In fact, the same stunt works in reverse: the Symphony also shows up as an icon in the iTunes software, so that you can play its music collection on your computer. In this age of copy-protection paranoia, you just wouldn't expect to find this sort of flexibility and simplicity.

Network nerds will be even more impressed to learn that the Symphony is not just a Wi-Fi receiver; it's also a full-blown access point (wireless router) in its own right. That is, if you plug a cable or D.S.L. modem into the back panel, all wireless laptops in the house can share its fast Internet connection. Not yet wireless? Stand back: the Symphony is even a four-port Ethernet router. You can plug four computers directly into it to create a network.

What does all this mean to non-geeks? Simply that the Symphony box and your computers can play each other's music collections across a home network. You can also drag music files directly from your computer to the Symphony's hard drive. You can even use your computer's keyboard to manage song names and playlists; the Symphony's playlist-management software appears in, of all things, your Web browser.

(Olive also supplies a dedicated, more elegant playlist-management program for Mac OS X only.)

Those networking features also mean that the Symphony can be linked to the Internet, making it easy to download to the box new features and updates of CD track names on new albums.

Finally, the Internet connection also permits the Symphony to tune into Internet radio stations. Over 1,000 are listed when you open the package, organized by genre, and you can add your own.

Clearly, this is a machine with vast potential for musical pleasure - and for confusion. In general, the simple, iPoddish, drill-down-to-the-right-menu system keeps all these features easy to find. There's plenty to learn and troubleshoot, however, especially at the outset.

For example, adding this or any machine to a wireless network can be an evening-long headache, especially because you have to tap in your network password using the remote's number pad. Copying songs from a CD seems quick, but a very long period of post-processing is required before they're available for playback on your computer or copying to your iPod. And although the machine itself is sleek, black and beautiful (the more expensive Musica is silver), the remote control is a surprisingly cheesy, plastic, nonilluminated afterthought.

But Olive has big plans for its audio system. For example, in December it intends to offer a companion device called the Sonata ($200), a small, wireless receiver that hooks up to speakers or even to clock radios. You can park Sonatas in up to 20 rooms of the house; each can be playing different music from the Symphony's hard drive.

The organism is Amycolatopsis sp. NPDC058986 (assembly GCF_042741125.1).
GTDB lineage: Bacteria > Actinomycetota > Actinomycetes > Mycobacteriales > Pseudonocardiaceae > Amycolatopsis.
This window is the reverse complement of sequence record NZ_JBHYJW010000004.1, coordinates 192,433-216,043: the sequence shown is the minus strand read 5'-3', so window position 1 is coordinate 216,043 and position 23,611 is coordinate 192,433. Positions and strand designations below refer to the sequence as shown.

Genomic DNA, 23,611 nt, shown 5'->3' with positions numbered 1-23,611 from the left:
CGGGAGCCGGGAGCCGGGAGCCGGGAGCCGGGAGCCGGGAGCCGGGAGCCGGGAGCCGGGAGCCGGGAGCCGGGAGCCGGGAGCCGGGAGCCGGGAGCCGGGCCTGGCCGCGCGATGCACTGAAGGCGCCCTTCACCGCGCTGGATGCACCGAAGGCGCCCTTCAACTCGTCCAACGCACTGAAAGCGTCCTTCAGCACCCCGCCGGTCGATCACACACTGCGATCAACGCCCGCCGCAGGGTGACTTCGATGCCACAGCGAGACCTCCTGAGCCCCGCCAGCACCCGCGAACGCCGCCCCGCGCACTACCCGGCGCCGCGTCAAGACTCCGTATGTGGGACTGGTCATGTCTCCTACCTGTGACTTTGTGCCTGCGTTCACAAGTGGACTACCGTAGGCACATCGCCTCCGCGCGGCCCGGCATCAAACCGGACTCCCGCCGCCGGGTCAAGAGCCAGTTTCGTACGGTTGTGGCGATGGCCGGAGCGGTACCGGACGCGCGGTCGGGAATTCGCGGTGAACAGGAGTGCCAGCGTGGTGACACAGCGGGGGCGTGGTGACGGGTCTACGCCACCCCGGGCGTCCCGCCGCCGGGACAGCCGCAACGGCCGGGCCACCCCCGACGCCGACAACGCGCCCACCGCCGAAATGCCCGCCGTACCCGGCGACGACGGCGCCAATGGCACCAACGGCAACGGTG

So, no, you can't mash together a bunch of trendy ingredients and expect to produce a successful dish. But a master chef can create a triumphant whole even from a disparate jumble of different ingredients - just as long as one of them is an Olive.

Source Link (http://www.nytimes.com/2005/10/27/technology/circuits/27pogue.html?pagewanted=2&adxnnl=1&adxnnlx=1130414404-Rm2pV58ncslowFofMZ70rw)

Drekkus
27-10-2005, 12:22:07
Mmmmmmmmm, chocolate chip spaghetti with meat sauce and grape jelly.....

Nills Lagerbaak
27-10-2005, 12:42:08
Bloody hell, that thing does have all the shit. Only question is, can you purchase and swap hard drives, because the only format I would save in if I bought that beast would be loss-less format.

Venom
27-10-2005, 12:44:31
I'm not reading all that.

Japher
27-10-2005, 12:45:15
and olives

mr.G
27-10-2005, 12:45:48
Lurker ...... the new Darkstar

Japher
27-10-2005, 12:46:31
he just cut and pasted... not like he wrote all that

Lurker the Second
27-10-2005, 12:59:06
Like I even know that many words ...... :rolleyes:

Funko
27-10-2005, 14:02:22
Originally posted by Nills Lagerbaak
Bloody hell, that thing does have all the shit. Only question is, can you purchase and swap hard drives, because the only format I would save in if I bought that beast would be loss-less format.

Why?

Resource Consumer
27-10-2005, 14:25:09
why not?

Nills Lagerbaak
27-10-2005, 14:27:05
Because if it's going to replace my CDs (storing them in the atic)and form part of my HIFI system it's gonna have to be equivalent. Through a decent set of speakers, MP3s are shite.

King_Ghidra
27-10-2005, 14:27:57
the hi fi snobs here at work would 100% agree

Nills Lagerbaak
27-10-2005, 14:30:02
Yeah, it's not rocket science. You go from 100Mb down to 3Mb and you are gonna lose some serious quality. The reson MP3s are good is cos they are portable and you don't really notice the loss through headphones.

Resource Consumer
27-10-2005, 14:31:20
I am in agreement

Funko
27-10-2005, 14:33:50
Originally posted by Nills Lagerbaak
Yeah, it's not rocket science.

I really hate that expression. - cue everyone on CG using it in every post for a year.

Funko
27-10-2005, 14:37:48
Personally I can hardly tell the difference between high quality mp3s (ie. not the standard ones that come out at about a meg a minute but maybe double that) and wavs even on reasonable hi-fi equipment.

It's a bit worse but if they are decent quality it's not as bad as some hi-fi snobs will make out. It's certainly still much, much closer to CD quality than a brand new audio cassette or something and we never worried about tape copies of CDs sounding too shit...

Nills Lagerbaak